Thursday, May 23, 2019

The Lovely War by Julie Berry {audiobook review}



The Lovely War
by Julie Berry
♦publisher: Viking Books for Your Readers
♦release date: March 5th, 2019
♦hardcover, 480 pages
♦intended audience: Young adult
♦stand-alone
A sweeping, multi-layered romance with a divine twist, by the Printz Honor-winning author of The Passion of Dolssa, set in the perilous days of World Wars I and II.

It's 1917, and World War I is at its zenith when Hazel and James first catch sight of each other at a London party. She's a shy and talented pianist; he's a newly minted soldier with dreams of becoming an architect. When they fall in love, it's immediate and deep—and cut short when James is shipped off to the killing fields.

Aubrey Edwards is also headed toward the trenches. A gifted musician who's played Carnegie Hall, he's a member of the 15th New York Infantry, an all-African-American regiment being sent to Europe to help end the Great War. Love is the last thing on his mind. But that's before he meets Colette Fournier, a Belgian chanteuse who's already survived unspeakable tragedy at the hands of the Germans.

Thirty years after these four lovers' fates collide, the Greek goddess Aphrodite tells their stories to her husband, Hephaestus, and her lover, Ares, in a luxe Manhattan hotel room at the height of World War II. She seeks to answer the age-old question: Why are Love and War eternally drawn to one another? But her quest for a conclusion that will satisfy her jealous husband uncovers a multi-threaded tale of prejudice, trauma, and music and reveals that War is no match for the power of Love.

{My thoughts}

What an outstanding reading experience! The story is lovely, to begin with, but with an excellent full cast narration on the audiobook, complete with musical interludes, this was something special.

The tale told in The Lovely War is so compelling---the goddess Aprhodite relays the love story of two couples to prove a point to her husband and her lover, Hephaestus and Aries. It's the tale of Hazel and James, and of Colette and Aubrey---four young people caught up in the Great War. It's a glaring look at the ugliness of war, the effect it can have on family and love and growing up, and a heartbreaking look at the how African American soldiers were treated, even by their own countrymen. The romance was sweet, made all the more charming by Aphrodite's telling of how she had a hand in nudging them all in the right direction and her own sheer delight at watching it all unfold.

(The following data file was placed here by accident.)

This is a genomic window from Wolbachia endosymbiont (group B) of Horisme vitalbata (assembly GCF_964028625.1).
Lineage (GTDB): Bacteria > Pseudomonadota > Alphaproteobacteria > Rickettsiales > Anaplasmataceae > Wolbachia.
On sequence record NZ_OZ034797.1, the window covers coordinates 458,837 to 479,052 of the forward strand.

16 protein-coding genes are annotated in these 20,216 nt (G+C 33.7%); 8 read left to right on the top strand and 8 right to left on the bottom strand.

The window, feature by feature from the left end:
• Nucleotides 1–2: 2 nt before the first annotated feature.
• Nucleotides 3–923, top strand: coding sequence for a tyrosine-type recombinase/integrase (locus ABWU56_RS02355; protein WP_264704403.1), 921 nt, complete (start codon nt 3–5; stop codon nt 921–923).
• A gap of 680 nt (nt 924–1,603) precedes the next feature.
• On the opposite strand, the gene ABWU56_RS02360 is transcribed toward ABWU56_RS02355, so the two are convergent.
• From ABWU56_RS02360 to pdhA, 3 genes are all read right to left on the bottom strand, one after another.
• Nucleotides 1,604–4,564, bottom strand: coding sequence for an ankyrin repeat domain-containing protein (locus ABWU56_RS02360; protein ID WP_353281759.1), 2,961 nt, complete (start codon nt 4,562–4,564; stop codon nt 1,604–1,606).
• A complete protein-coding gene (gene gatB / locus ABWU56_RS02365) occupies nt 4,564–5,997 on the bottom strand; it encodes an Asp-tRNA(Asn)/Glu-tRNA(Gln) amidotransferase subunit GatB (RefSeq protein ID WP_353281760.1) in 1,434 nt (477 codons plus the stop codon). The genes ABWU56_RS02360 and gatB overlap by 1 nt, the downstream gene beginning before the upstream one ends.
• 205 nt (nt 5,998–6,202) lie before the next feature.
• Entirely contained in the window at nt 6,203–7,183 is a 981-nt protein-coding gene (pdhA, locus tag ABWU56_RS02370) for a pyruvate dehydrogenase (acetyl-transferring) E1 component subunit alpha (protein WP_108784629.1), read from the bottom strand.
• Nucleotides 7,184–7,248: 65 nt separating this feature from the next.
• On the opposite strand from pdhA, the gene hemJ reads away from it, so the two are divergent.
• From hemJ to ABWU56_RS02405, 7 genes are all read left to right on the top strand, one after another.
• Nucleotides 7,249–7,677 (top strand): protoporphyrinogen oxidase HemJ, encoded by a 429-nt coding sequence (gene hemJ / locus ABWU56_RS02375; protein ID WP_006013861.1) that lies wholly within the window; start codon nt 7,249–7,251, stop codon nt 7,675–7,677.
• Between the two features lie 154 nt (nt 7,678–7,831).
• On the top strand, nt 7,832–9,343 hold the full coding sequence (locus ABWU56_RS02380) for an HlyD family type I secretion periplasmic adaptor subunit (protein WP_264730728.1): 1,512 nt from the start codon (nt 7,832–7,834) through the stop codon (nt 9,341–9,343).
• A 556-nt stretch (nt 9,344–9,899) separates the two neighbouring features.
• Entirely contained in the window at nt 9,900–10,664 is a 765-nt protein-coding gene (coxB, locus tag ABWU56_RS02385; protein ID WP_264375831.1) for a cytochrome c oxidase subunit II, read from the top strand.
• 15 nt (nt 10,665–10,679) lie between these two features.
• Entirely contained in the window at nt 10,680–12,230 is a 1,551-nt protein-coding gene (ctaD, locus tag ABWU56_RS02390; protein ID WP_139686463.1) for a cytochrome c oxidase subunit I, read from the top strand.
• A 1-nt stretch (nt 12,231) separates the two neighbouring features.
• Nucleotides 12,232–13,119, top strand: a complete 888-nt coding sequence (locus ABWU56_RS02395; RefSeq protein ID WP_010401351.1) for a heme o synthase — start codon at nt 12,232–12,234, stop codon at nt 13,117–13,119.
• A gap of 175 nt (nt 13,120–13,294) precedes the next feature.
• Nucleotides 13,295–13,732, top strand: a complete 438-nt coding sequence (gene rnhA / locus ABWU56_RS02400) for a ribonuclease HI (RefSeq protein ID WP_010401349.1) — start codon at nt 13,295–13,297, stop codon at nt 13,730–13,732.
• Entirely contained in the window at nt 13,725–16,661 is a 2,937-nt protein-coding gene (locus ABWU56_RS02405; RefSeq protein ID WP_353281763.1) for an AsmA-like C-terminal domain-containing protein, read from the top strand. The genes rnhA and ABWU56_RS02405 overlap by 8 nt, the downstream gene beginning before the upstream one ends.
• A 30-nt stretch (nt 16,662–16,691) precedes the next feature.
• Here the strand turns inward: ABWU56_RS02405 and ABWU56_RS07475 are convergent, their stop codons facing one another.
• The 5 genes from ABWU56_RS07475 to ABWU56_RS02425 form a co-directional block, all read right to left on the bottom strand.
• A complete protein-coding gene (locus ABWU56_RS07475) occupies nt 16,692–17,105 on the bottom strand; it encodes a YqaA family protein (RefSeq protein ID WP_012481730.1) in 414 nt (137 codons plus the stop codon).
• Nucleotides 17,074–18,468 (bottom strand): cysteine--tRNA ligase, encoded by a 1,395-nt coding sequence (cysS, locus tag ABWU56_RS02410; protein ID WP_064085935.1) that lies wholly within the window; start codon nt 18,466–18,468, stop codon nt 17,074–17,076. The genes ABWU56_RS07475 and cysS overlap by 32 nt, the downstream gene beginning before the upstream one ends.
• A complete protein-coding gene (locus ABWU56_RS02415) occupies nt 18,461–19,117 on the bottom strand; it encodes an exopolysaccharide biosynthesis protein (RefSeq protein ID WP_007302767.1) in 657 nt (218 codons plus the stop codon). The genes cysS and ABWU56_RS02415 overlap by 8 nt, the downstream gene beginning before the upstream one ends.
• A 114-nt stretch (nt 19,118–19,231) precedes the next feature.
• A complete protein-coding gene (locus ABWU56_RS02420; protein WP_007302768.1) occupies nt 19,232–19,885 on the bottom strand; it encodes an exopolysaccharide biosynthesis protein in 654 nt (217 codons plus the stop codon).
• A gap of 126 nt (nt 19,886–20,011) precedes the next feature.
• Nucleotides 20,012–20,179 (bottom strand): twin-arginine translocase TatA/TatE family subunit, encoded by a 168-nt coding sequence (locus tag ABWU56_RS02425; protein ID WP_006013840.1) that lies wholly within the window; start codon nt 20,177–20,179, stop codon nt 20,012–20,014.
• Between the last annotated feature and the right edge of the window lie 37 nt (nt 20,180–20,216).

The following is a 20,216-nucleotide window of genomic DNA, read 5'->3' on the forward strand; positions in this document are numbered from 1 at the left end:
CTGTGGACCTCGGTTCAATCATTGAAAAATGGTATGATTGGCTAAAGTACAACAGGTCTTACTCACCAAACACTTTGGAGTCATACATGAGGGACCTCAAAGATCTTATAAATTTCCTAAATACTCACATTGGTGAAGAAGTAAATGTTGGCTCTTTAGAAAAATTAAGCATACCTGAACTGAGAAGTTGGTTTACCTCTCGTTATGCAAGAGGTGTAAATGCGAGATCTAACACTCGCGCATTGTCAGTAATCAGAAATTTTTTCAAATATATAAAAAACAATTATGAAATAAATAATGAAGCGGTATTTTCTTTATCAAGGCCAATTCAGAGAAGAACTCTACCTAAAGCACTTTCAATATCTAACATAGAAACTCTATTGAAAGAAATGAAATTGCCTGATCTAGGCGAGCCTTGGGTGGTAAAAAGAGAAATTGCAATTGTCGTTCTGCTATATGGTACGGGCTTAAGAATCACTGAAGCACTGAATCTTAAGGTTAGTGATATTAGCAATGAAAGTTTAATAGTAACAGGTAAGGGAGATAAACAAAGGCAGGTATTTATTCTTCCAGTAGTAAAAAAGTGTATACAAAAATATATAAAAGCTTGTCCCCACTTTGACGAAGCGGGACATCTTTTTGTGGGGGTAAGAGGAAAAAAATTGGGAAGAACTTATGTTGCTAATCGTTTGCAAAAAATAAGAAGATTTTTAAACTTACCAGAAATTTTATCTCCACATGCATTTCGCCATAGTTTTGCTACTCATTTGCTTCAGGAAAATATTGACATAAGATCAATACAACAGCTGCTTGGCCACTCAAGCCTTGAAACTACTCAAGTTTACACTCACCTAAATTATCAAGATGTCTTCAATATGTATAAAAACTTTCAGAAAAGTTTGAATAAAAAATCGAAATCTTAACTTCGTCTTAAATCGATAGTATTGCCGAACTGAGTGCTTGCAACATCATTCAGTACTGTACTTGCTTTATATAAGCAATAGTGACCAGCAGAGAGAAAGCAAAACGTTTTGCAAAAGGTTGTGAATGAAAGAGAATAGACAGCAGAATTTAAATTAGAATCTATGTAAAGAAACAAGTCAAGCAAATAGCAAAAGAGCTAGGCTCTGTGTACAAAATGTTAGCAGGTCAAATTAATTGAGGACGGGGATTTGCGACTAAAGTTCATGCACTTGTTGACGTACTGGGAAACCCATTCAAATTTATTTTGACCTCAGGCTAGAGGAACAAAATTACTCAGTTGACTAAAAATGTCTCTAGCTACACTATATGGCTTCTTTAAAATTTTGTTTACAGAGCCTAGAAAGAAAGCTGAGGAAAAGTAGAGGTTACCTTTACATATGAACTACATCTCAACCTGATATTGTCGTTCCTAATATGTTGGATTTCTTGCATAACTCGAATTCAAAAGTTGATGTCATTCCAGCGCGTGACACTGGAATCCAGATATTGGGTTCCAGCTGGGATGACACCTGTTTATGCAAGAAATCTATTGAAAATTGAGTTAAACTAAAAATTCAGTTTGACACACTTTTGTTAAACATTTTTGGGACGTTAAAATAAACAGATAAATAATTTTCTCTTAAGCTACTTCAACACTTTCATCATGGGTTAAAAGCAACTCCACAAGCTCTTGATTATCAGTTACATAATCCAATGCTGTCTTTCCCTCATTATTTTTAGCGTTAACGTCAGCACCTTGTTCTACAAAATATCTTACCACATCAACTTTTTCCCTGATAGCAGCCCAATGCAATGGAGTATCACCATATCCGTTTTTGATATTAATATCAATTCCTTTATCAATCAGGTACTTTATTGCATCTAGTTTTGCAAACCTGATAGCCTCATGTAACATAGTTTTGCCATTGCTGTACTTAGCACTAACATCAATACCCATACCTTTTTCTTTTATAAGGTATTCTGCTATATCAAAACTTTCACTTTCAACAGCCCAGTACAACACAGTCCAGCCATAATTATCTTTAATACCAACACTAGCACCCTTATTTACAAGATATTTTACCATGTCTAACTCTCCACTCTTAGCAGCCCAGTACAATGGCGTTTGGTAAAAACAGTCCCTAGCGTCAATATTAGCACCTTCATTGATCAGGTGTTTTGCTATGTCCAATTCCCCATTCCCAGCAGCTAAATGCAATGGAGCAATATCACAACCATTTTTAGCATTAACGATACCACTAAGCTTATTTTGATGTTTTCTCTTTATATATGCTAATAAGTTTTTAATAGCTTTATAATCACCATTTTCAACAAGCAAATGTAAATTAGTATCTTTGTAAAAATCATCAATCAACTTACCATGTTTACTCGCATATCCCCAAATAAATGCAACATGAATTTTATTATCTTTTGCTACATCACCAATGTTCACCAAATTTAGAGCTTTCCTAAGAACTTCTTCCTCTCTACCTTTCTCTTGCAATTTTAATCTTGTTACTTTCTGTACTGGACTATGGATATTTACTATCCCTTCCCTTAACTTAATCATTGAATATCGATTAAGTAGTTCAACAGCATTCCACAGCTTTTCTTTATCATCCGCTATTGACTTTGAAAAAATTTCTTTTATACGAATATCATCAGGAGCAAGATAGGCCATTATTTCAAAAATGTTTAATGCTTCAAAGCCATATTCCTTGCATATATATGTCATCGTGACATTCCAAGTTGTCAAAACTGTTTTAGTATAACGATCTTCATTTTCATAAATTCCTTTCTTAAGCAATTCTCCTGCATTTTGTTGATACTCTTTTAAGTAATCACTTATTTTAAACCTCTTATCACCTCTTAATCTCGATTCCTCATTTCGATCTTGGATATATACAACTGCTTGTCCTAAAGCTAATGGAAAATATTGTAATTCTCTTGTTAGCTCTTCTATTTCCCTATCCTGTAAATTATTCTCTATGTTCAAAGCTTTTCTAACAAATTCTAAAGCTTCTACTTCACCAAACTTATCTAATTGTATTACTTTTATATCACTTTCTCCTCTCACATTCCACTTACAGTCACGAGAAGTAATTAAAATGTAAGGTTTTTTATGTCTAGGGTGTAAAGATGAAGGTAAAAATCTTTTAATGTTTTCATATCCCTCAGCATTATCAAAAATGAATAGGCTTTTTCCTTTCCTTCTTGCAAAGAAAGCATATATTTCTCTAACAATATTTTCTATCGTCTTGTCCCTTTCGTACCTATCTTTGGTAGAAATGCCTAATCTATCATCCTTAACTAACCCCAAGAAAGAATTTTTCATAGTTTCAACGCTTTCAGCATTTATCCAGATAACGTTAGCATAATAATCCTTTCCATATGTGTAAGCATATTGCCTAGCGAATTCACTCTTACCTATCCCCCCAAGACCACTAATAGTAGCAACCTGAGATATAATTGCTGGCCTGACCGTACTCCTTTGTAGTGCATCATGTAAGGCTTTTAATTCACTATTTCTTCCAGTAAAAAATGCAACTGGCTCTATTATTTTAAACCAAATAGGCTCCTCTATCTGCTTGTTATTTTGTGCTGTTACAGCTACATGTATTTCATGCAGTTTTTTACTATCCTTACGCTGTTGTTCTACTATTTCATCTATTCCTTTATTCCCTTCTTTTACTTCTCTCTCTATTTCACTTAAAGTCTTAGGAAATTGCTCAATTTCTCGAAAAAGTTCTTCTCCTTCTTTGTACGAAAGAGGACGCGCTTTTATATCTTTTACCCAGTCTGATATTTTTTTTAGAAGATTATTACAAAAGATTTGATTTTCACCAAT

Despite the serious subject matter and the moments it has it's readers bawling their eyes out ...The Lovely War was such a beautiful tale of bravery and kindness, music and passion, friendship and most of all, love.


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{About The Author}

Julie Berry is the author of the 2017 Printz Honor and Los Angeles Times Book Prize shortlisted novel The Passion of Dolssa, the Carnegie and Edgar shortlisted All the Truth That’s in Me, and many other acclaimed middle grade novels and picture books. She holds a BS from Rensselaer in communication and an MFA from Vermont College. She lives in Southern California with her family.



Purchase the book:  Indiebound  •  BookDepository  •  Amazon 

Wednesday, May 15, 2019

The Things She's Seen by Ambelin & Ezekiel Kwaymullina {review}

The Things She's Seen
by Ambelin & Ezekiel Kwaymullina
♦publisher: Knopf Books for Young Readers
♦release date: May 14th, 2019
♦hardcover, 224 pages
♦Intended audience: Young adult
♦stand-alone
♦arc from publisher for honest review
Nothing's been the same for Beth Teller since the day she died.

Her dad is drowning in grief. He's also the only one who has been able to see and hear her since the accident. But now she's got a mystery to solve, a mystery that will hopefully remind her detective father that he is still alive, that there is a life after Beth that is still worth living.

Who is Isobel Catching, and why is she able to see Beth, too? What is her connection to the crime Beth's father has been sent to investigate--a gruesome fire at a home for troubled youth that left an unidentifiable body behind? What happened to the people who haven't been seen since the fire?

As Beth and her father unravel the mystery, they find a shocking and heartbreaking story lurking beneath the surface of a small town, and a friendship that lasts beyond one life and into another...